The prison canteen doesn't sell SCRABBLE sets, so we made our own. Tiles, stenciled and meticulously cut, came from the backing of a forty-two-cent writing tablet. A grid, drawn on a legal-sized file folder, glued to the reverse of a checkers board and shaded with colored pencils became a passable simulacrum of Hasbro's. The process took days — me lettering and coloring, my cellmate, Jamie, gluing and cutting. The thought crossed our minds, but we stopped short of coating the tiles with floor wax to make them smoother and appealingly shiny.
We got a copy of The Official SCRABBLE Players Dictionary, Third Edition, to settle challenges. The Official Word List, that SCRABBLE aficionado's bible, was beyond our ability to acquire, owing to the prison's restrictive mail policies. We made lists for ourselves of every playable two-, three-, and four-letter word. We did drills. We anagrammed relentlessly, often unconsciously. We read about fanatical tournament players in the compelling Stefan Fatsis book Word Freak, and were less mortified than we should have been to identify so much with its insane subjects. We were, it's safe to say, obsessed.
For two years a nonsmoker, I started again. Locked down in a nine-by-twelve space for twenty-one hours a day, wits and creativity will take you only so far before options seem to run dry, before vice starts looking like a virtue. Besides that, our two-man marathon tournaments demanded we have something to do with our hands as we played into the gray hours of dawn. Filterless, hand-rolled cigarettes of cheap tobacco stained our fingers. Freeze-dried coffee bittered our palates. Once in a while we would venture to ingest solids, too, usually in the form of breakfast — served here at 5:30 in the morning.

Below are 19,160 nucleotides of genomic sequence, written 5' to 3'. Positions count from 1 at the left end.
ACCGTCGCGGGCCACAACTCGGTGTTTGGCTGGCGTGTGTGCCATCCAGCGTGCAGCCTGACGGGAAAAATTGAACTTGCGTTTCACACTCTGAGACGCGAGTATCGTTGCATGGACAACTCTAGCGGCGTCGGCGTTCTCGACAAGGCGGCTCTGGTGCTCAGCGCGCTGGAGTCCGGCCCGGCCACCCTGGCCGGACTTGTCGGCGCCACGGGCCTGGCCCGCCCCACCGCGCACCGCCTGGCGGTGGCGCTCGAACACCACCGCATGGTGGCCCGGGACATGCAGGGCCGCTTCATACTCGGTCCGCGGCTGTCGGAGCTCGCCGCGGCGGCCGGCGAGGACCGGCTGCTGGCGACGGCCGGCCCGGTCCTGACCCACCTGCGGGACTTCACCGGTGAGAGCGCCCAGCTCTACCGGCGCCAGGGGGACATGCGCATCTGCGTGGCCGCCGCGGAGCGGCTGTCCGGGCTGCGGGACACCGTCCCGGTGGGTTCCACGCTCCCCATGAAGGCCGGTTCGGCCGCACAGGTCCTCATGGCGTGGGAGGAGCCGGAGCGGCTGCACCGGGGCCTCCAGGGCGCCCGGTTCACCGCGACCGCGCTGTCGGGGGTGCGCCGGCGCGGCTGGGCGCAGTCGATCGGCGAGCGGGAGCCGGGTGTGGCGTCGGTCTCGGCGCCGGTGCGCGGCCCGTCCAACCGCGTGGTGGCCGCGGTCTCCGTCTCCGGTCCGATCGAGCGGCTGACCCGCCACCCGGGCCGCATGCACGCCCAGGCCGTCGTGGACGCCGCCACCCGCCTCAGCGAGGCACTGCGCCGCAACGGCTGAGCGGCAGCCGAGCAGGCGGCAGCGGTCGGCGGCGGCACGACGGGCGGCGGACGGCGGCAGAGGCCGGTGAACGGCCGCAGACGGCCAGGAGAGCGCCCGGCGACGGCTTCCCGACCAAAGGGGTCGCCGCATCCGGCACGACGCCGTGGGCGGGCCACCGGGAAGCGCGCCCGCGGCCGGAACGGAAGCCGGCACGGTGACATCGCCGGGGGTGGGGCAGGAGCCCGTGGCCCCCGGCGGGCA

Even with the best books and a voracious appetite for literature, one can only read so many hours a day. SCRABBLE left us with none of the numb-headed guilt of watching television; though, most nights our TVs stayed on, muted. They were for visual stimulus while formatting plays, and, aside from occasionally distracting us with the antics of an impossibly adorable kitten on The Planet's Funniest Animals, they served well for that purpose. For aural input we had our many eclectic mix tapes, recorded with care from a fantastic nearby independent radio station.
We became word-crunching, chain-smoking, overcaffeinated, kitten-loving machines.
As involved as we were, it feels like a personal failing that I'm now unable to cite specific plays. Neither can I retrieve from memory exact scores. True SCRABBLE enthusiasts remember these things as second nature. Jamie did once challenge a bingo (a single play that uses all seven of a player's tiles) of mine that put an S at the end of his BLOODLETTING and crossed a Triple Word Score premium square. Why that single instance stands out in my mind has more to with his disgusted reaction to losing the challenge (and his next turn) than with any cleverness of the180-plus-point play itself.
Jamie went home, in December of 2003, on probation. We've kept in touch. To this day he is still the best cellmate I've had. After him came a string of individuals I'll charitably describe as less than literate. There was simply no one able or willing to play. My handmade SCRABBLE set was retired. I quit smoking almost immediately. For nearly two years, through institution-wide shakedowns and monthly cell searches alike, it sat at the bottom of my footlocker despite its contraband status as an altered item. In the end, I gave the entire bundle — board, tiles, book, everything — to old Mr. B., with whom I'd played many games in the county jail, the two of us awaiting trial. I knew he would get more enjoyment from it at that point than I. And, sure enough, the following day he let me know how funny it had been to look over the old score sheets I'd left in the box, and to see the plastic bag of checkers still sealed from the factory.
That was the spring of 2006 — two years ago, now. Too many times to have kept track, I've seen Mr. B. since then. Somehow it's never occurred to me to ask him if he still has the board, or if he's played any particularly good games on it. I'd like to think, after all, that it helped someone other than Jamie and myself pass the time, even if it was with decidedly less fanaticism.